Martin Luther King Jr. Day has been celebrated for 25 years, and I wonder what he would say today.
I attended the Martin Luther King Jr Unity Breakfast in Birmingham this morning. Several hundred people; black, white, male, female, straight, gay, were present. There was definitely diversity in the room. But was there equality? Would King be satisfied?
Those are easy questions to answer: No!
Years ago the buzz word for the gay community was "tolerance."
But we quickly realized that tolerance still left room for indifference, even hatred, as one can tolerate the cold of winter, even if one hates the snow and ice. So acceptance was adopted as a goal, rather than tolerance.
Likewise, diversity was a concept that was aspired to, but just achieving diversity does not satisfy. One can place a diverse group of cookies; say, chocolate chip, raisin oatmeal, and peanut butter; on a platter and call the kids in and 9 out of 10 times the chocolate chip cookies will disappear first. The cookies are not treated equally. So, for people anyway, equality is what needs to be achieved, not just diversity.
At the MLK breakfast, a film documentary about King and his effects on our city was shown. Rev. Scott Douglas, executive director of Greater Birmingham Ministries was one of the people interviewed in the film. "Alabama has never voluntarily stepped into the future," he said.
Douglas is a former member of the Board of Directors of Equality Alabama, so I am sure he would not mind me expanding his words to reflect the challenges confronting the LGBT (Lesbian, Gay, Bisexual and Transgender) community in the state. The ultimate goal of equality for the gay community is seen to be marriage, and Rev. Douglas and others would agree that we don't expect Alabama to voluntarily acknowledge that right.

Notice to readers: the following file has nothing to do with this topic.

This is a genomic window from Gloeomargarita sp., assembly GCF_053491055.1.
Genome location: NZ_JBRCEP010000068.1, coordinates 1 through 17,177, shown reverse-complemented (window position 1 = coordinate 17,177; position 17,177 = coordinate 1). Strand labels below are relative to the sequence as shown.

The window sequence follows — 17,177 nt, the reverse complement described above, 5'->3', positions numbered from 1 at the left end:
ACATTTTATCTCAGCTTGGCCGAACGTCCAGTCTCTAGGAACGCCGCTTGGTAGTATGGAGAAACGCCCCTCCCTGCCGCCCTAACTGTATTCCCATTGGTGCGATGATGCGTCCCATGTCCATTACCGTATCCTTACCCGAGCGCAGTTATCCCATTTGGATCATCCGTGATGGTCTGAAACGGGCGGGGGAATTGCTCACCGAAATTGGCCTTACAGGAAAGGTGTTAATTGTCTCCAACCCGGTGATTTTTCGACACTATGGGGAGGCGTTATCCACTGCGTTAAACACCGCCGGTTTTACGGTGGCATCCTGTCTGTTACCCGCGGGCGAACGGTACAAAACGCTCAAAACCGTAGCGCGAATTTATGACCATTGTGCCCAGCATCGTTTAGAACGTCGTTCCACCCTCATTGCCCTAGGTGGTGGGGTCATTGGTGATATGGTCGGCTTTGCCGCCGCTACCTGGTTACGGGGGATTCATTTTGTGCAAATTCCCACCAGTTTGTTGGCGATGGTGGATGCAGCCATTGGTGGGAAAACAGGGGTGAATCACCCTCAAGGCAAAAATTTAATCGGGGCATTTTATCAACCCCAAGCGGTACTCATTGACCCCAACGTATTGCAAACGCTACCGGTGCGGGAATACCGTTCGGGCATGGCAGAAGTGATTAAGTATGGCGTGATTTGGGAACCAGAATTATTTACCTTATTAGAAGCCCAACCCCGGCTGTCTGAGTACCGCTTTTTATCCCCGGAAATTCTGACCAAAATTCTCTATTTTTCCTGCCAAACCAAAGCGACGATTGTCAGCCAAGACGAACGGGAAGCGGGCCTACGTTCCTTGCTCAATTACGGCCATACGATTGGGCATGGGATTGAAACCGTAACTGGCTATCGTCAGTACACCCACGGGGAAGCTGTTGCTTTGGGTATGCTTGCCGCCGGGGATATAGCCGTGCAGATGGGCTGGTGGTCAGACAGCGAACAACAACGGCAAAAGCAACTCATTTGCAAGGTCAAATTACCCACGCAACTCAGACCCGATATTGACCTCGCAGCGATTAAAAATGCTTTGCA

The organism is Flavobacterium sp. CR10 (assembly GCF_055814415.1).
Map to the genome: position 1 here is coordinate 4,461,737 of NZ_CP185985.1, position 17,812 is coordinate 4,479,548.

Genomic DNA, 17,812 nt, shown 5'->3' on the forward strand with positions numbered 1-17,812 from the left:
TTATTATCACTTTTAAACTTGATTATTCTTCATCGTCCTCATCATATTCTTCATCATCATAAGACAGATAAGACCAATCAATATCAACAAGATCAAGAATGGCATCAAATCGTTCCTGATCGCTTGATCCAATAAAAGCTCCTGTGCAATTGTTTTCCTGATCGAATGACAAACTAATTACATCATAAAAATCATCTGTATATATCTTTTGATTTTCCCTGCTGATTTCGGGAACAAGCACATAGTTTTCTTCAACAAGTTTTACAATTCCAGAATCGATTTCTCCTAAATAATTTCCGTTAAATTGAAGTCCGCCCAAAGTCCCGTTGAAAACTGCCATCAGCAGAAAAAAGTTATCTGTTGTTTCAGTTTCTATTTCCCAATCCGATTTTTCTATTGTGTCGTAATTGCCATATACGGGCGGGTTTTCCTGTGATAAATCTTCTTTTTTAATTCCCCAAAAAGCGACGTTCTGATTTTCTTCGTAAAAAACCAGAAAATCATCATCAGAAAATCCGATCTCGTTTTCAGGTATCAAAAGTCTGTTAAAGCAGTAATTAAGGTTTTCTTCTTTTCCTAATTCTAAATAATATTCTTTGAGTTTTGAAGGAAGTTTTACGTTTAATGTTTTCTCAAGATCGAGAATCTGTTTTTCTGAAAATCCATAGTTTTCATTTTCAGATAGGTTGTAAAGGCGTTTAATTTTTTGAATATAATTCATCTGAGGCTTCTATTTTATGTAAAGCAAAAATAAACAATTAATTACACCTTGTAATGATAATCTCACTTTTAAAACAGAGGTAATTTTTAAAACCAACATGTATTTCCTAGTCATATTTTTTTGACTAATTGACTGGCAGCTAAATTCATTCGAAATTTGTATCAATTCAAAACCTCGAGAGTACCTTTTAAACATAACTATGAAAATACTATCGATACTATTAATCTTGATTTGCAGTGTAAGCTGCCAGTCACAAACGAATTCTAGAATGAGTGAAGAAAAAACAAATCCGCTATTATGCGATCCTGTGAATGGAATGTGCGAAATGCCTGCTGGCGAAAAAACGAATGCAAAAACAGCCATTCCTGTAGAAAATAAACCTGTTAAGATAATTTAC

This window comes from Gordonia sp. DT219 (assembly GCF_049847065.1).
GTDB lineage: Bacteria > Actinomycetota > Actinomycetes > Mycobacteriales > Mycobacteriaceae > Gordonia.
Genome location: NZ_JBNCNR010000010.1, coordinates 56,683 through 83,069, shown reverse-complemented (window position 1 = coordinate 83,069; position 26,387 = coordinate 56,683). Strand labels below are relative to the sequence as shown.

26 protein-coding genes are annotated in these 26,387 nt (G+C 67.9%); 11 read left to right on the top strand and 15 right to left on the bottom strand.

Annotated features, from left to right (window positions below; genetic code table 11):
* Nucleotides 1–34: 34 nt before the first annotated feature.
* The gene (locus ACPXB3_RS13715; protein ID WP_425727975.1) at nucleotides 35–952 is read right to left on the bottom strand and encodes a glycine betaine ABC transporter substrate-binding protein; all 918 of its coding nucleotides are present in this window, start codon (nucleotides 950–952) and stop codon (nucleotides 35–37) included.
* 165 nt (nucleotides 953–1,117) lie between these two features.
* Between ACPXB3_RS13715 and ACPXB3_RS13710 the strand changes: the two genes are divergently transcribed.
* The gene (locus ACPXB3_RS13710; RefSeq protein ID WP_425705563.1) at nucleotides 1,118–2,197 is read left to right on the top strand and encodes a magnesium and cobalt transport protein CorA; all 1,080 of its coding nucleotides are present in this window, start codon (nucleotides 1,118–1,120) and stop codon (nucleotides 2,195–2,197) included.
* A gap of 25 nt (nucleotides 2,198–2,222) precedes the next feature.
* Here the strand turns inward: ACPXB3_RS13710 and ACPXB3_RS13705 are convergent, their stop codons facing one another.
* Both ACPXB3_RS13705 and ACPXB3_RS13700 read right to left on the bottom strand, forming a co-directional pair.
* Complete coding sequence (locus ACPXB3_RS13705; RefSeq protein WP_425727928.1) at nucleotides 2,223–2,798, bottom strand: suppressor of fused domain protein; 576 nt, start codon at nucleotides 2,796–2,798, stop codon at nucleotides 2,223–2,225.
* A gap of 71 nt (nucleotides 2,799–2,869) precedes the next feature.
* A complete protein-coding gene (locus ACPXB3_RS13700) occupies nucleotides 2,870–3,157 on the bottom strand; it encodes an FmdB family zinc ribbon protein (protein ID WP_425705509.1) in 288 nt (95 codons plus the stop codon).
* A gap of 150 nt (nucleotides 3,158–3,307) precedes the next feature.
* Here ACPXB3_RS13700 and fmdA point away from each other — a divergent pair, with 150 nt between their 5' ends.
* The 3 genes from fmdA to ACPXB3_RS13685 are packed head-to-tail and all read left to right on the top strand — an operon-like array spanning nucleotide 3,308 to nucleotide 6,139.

Birmingham Mayor William Bell was the keynote speaker at the event. He urged the audience to "confront those in Montgomery (and elsewhere) who are holding you back." This is precisely what Equality Alabama is going to do during the next year.
Mayor Bell also said that we may say, "Woe is us," because Republicans have taken over the state legislature, or "Woe is us," because Republicans have overtaken the House in Congress. But, he said, we should really be saying, "Woe is us," if we sit and do nothing, which is often the case.
Many in the LGBT community "sit and do nothing" to help the cause of Equality. One thing you can do without having to become an activist or a political wonk is to tell your story. Tell your story to your family and to your neighbors and co-workers or fellow students. Let them know how discrimination has affected you, and how your life is not equal to theirs.
Here's a start. You can be fired from your job for the simple reason that you are gay.
You can be kicked out of your apartment or denied a mortgage simply because you are gay.
You can be denied inheritance of your partner's possessions simply because you are gay (including the home you might have shared for decades - you could be out on the street).
If you are a student, you can be harassed or bullied, simply because you are gay, or perceived to be.
If you are a parent, you can be denied custody or visitation rights simply because you are gay.
If you aspire to be a parent, you can be denied the right to foster or adopt simply because you are gay.
If you are partnered, you can be denied tax breaks worth thousands of dollars a year that a straight married couple enjoys, simply because you are gay.
The list goes on.
Equality Alabama will be looking for LGBT people who are willing to share their stories. Watch for an announcement from Equality Alabama about this in the near future, regarding gay parents. (Also watch for changes to our web site, which we are in the process of updating.)
In the meantime, remember the words of Dr. King as we fight for equality.
"Change does not roll in on the wheels of inevitability, but comes through continuous struggle. And so we must straighten our backs and work for our freedom."